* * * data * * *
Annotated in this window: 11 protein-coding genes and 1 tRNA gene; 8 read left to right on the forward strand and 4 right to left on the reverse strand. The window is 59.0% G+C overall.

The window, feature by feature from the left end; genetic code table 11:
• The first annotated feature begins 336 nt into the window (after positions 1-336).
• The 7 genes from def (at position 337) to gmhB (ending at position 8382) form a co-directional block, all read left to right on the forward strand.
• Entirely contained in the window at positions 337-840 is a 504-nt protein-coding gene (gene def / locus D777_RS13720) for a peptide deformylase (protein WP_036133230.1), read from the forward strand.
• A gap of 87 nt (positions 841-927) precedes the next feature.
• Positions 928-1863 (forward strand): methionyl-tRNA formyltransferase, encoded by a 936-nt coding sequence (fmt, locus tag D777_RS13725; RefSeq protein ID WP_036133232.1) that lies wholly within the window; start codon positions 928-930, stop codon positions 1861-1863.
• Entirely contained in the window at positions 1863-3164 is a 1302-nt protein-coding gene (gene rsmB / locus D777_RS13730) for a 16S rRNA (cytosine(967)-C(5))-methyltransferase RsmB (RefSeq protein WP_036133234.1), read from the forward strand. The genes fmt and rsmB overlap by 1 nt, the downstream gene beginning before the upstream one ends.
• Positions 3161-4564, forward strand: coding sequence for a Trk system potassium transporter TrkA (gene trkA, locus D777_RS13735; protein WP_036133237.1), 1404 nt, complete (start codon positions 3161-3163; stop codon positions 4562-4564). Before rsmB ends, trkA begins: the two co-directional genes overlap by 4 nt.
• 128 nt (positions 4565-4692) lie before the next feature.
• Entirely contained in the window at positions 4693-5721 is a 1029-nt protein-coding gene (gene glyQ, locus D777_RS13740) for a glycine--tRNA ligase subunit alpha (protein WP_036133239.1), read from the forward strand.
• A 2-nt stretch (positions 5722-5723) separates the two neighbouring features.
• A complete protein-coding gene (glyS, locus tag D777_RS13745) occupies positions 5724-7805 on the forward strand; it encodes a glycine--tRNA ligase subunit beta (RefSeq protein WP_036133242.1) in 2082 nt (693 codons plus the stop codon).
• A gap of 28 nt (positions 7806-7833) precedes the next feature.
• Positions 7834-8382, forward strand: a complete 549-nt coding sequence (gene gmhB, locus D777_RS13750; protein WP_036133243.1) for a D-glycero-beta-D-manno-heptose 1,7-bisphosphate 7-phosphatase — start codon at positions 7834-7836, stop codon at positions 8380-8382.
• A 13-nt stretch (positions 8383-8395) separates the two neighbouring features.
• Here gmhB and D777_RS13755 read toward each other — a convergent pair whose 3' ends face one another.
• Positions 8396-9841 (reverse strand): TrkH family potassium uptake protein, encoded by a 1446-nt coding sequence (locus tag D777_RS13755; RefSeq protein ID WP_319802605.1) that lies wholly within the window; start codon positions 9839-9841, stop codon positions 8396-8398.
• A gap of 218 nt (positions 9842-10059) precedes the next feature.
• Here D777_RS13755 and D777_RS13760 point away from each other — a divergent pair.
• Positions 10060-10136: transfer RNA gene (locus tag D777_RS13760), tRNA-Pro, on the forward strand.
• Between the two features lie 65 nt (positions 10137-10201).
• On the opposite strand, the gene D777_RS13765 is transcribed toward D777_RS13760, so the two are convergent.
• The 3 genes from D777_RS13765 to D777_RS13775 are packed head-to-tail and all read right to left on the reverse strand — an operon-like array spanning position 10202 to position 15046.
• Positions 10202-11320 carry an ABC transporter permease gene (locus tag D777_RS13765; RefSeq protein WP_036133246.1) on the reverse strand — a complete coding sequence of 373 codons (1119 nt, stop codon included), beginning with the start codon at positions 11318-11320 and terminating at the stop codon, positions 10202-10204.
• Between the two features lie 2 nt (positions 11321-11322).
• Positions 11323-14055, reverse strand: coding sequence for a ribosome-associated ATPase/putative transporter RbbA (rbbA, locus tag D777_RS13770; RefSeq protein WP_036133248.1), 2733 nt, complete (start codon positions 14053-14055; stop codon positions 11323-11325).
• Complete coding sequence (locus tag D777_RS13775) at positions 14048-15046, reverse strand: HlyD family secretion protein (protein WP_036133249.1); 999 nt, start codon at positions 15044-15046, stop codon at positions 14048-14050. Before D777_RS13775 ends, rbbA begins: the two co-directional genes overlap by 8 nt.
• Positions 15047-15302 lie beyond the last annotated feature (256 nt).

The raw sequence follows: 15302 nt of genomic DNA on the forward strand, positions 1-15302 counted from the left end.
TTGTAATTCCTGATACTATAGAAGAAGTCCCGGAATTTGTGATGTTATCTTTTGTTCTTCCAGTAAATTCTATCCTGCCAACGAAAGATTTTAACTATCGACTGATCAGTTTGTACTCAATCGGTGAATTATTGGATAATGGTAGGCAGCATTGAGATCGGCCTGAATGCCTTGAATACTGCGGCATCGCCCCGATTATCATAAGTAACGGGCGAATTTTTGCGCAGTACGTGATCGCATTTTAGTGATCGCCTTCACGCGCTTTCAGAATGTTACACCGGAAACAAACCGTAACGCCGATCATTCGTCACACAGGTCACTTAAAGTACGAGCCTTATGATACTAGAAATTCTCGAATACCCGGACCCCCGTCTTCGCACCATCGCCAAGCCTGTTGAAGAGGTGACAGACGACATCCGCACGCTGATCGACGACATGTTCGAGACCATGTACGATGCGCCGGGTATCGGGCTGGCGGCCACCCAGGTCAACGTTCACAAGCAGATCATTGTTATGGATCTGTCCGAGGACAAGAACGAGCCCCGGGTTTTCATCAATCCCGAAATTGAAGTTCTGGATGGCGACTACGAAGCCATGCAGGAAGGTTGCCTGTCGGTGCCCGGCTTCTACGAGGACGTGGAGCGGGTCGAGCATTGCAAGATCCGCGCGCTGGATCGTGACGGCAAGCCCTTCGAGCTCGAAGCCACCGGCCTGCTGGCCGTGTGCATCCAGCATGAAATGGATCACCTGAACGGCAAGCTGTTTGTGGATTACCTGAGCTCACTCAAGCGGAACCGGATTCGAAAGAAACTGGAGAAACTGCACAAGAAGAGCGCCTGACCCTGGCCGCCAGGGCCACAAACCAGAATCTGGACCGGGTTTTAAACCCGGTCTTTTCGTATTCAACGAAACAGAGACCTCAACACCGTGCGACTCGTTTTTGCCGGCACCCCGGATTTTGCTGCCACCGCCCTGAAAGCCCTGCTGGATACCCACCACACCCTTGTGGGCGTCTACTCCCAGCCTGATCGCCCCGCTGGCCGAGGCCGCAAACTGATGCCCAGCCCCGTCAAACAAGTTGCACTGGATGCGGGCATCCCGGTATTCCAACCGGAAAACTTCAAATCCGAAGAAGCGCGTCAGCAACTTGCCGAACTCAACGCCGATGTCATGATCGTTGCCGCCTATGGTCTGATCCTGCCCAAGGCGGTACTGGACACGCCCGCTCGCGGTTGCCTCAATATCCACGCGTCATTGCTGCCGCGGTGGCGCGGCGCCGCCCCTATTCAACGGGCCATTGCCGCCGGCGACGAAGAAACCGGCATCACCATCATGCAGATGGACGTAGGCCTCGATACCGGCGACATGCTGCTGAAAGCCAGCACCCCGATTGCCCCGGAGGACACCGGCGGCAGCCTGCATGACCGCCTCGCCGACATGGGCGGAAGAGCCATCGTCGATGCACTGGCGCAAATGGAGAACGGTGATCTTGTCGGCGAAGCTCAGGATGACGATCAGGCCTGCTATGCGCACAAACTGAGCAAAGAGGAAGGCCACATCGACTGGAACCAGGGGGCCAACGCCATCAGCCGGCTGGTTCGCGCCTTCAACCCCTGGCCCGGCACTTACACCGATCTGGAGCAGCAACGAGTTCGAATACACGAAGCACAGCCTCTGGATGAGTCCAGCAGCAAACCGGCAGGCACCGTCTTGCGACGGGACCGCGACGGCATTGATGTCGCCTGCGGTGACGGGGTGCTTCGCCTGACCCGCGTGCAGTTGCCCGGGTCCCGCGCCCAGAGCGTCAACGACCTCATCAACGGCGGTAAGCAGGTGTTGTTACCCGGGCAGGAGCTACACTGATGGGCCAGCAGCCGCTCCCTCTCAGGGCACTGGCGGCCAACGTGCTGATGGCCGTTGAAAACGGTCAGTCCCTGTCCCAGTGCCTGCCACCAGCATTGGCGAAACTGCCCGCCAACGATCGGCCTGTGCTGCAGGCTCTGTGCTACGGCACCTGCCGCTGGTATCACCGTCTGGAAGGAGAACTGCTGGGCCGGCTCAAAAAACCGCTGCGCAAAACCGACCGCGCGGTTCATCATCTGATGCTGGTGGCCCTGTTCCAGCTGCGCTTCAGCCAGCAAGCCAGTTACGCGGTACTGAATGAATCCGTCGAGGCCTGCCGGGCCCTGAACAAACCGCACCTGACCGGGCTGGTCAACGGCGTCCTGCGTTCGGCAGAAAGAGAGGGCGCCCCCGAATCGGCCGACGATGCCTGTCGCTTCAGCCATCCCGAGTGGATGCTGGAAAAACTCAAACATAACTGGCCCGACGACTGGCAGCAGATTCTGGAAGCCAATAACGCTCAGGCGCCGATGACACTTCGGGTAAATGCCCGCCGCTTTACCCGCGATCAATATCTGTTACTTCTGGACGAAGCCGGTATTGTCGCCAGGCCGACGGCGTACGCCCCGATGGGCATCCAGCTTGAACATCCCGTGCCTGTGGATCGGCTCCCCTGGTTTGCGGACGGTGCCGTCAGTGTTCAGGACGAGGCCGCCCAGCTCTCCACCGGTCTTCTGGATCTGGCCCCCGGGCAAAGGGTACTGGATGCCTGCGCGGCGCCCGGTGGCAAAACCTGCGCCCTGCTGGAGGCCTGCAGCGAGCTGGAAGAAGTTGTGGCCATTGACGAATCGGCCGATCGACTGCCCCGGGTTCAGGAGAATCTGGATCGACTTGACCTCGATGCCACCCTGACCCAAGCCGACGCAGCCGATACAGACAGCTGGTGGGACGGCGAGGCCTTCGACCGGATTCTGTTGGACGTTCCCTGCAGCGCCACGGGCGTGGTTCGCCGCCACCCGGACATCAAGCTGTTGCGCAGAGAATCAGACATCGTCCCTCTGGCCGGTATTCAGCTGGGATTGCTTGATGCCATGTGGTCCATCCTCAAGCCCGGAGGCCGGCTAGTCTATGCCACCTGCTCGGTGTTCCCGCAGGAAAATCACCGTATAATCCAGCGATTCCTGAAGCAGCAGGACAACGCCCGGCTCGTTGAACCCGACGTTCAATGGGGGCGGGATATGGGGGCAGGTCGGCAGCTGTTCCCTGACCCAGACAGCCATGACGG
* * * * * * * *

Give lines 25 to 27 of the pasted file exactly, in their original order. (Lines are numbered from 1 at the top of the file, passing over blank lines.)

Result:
• Positions 10202-11320 carry an ABC transporter permease gene (locus tag D777_RS13765; RefSeq protein WP_036133246.1) on the reverse strand — a complete coding sequence of 373 codons (1119 nt, stop codon included), beginning with the start codon at positions 11318-11320 and terminating at the stop codon, positions 10202-10204.
• Between the two features lie 2 nt (positions 11321-11322).
• Positions 11323-14055, reverse strand: coding sequence for a ribosome-associated ATPase/putative transporter RbbA (rbbA, locus tag D777_RS13770; RefSeq protein WP_036133248.1), 2733 nt, complete (start codon positions 14053-14055; stop codon positions 11323-11325).